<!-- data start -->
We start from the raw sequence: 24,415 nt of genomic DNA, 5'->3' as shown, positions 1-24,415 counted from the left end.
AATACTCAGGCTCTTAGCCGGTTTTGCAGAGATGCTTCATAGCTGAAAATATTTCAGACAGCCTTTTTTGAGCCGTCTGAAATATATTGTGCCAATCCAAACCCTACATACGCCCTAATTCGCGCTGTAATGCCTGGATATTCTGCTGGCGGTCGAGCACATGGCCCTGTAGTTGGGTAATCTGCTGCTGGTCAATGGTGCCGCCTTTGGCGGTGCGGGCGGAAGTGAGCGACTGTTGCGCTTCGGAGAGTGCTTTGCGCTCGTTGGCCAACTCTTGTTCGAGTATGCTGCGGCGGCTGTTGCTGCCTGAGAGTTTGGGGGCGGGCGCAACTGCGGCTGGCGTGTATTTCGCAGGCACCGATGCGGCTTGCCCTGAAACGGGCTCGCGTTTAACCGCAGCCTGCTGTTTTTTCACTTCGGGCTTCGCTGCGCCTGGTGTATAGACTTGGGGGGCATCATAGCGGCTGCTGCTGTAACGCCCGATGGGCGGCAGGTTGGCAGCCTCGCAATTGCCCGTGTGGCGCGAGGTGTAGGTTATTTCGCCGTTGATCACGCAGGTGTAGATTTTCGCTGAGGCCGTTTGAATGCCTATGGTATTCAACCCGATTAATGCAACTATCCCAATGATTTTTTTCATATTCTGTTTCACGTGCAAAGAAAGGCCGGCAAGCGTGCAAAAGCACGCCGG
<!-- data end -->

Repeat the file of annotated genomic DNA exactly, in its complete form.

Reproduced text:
We start from the raw sequence: 24,415 nt of genomic DNA, 5'->3' as shown, positions 1-24,415 counted from the left end.
AATACTCAGGCTCTTAGCCGGTTTTGCAGAGATGCTTCATAGCTGAAAATATTTCAGACAGCCTTTTTTGAGCCGTCTGAAATATATTGTGCCAATCCAAACCCTACATACGCCCTAATTCGCGCTGTAATGCCTGGATATTCTGCTGGCGGTCGAGCACATGGCCCTGTAGTTGGGTAATCTGCTGCTGGTCAATGGTGCCGCCTTTGGCGGTGCGGGCGGAAGTGAGCGACTGTTGCGCTTCGGAGAGTGCTTTGCGCTCGTTGGCCAACTCTTGTTCGAGTATGCTGCGGCGGCTGTTGCTGCCTGAGAGTTTGGGGGCGGGCGCAACTGCGGCTGGCGTGTATTTCGCAGGCACCGATGCGGCTTGCCCTGAAACGGGCTCGCGTTTAACCGCAGCCTGCTGTTTTTTCACTTCGGGCTTCGCTGCGCCTGGTGTATAGACTTGGGGGGCATCATAGCGGCTGCTGCTGTAACGCCCGATGGGCGGCAGGTTGGCAGCCTCGCAATTGCCCGTGTGGCGCGAGGTGTAGGTTATTTCGCCGTTGATCACGCAGGTGTAGATTTTCGCTGAGGCCGTTTGAATGCCTATGGTATTCAACCCGATTAATGCAACTATCCCAATGATTTTTTTCATATTCTGTTTCACGTGCAAAGAAAGGCCGGCAAGCGTGCAAAAGCACGCCGG